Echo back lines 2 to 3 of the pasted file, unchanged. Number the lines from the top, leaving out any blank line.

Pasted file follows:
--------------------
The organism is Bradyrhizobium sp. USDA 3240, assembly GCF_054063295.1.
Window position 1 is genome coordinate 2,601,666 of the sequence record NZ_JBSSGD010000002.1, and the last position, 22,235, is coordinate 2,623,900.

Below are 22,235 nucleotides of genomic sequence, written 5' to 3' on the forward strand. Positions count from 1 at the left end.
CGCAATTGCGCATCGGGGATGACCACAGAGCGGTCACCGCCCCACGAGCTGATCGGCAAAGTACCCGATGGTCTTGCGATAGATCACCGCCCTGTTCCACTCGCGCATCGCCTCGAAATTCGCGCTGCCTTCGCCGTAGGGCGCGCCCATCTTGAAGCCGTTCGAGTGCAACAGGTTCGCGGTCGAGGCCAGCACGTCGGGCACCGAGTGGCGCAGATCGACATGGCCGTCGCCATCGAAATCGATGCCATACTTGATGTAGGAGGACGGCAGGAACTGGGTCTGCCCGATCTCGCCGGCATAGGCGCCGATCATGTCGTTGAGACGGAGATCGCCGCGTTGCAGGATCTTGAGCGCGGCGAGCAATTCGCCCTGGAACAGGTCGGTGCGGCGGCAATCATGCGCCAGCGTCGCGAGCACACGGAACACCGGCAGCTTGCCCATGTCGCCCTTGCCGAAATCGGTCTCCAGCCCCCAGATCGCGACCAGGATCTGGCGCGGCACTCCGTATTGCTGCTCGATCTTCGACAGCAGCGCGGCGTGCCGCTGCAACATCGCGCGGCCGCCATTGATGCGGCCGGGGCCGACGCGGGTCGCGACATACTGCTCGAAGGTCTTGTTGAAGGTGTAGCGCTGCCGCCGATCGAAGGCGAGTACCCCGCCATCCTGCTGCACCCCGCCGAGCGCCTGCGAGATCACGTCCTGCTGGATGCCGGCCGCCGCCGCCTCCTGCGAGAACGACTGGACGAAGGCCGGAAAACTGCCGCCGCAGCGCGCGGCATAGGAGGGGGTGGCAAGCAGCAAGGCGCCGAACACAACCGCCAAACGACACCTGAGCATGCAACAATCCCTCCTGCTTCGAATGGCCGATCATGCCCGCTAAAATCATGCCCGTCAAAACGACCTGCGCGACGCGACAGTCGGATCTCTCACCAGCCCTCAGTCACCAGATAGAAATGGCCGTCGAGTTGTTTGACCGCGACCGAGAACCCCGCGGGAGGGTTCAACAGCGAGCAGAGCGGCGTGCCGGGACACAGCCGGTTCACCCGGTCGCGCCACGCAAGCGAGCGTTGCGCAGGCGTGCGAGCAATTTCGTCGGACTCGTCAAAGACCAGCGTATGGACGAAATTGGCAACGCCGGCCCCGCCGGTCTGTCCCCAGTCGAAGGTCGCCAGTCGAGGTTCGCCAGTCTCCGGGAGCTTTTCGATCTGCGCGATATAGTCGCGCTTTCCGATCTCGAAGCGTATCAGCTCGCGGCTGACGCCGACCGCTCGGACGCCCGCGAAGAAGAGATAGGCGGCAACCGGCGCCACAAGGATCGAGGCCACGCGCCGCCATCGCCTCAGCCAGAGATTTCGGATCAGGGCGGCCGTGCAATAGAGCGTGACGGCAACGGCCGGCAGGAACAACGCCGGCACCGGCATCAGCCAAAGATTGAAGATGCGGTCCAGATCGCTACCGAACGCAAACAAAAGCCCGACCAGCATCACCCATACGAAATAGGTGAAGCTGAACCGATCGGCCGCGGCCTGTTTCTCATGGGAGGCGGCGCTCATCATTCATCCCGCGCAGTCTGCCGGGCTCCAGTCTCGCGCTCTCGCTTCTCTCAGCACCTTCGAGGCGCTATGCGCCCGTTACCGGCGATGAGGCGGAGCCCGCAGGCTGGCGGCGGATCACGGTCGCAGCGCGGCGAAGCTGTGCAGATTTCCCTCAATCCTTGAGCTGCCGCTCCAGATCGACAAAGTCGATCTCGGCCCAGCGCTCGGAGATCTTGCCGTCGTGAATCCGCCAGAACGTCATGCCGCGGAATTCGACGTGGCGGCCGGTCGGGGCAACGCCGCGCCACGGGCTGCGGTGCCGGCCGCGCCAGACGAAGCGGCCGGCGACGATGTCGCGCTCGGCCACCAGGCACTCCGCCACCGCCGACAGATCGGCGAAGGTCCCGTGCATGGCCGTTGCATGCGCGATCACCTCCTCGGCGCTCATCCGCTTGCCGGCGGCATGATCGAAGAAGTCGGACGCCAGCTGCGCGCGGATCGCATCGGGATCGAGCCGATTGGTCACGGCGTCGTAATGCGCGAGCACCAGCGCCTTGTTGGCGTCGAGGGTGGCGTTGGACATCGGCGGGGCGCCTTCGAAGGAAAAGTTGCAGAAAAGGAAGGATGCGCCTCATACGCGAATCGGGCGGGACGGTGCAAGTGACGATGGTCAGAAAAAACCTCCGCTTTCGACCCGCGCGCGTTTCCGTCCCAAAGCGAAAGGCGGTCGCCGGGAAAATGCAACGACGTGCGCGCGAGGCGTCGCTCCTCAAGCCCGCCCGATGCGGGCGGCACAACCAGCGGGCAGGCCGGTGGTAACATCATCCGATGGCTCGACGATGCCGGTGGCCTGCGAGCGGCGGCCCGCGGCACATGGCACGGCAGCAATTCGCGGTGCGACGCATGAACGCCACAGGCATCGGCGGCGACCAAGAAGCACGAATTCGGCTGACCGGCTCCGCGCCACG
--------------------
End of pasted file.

Window position 1 is genome coordinate 2,601,666 of the sequence record NZ_JBSSGD010000002.1, and the last position, 22,235, is coordinate 2,623,900.

Below are 22,235 nucleotides of genomic sequence, written 5' to 3' on the forward strand. Positions count from 1 at the left end.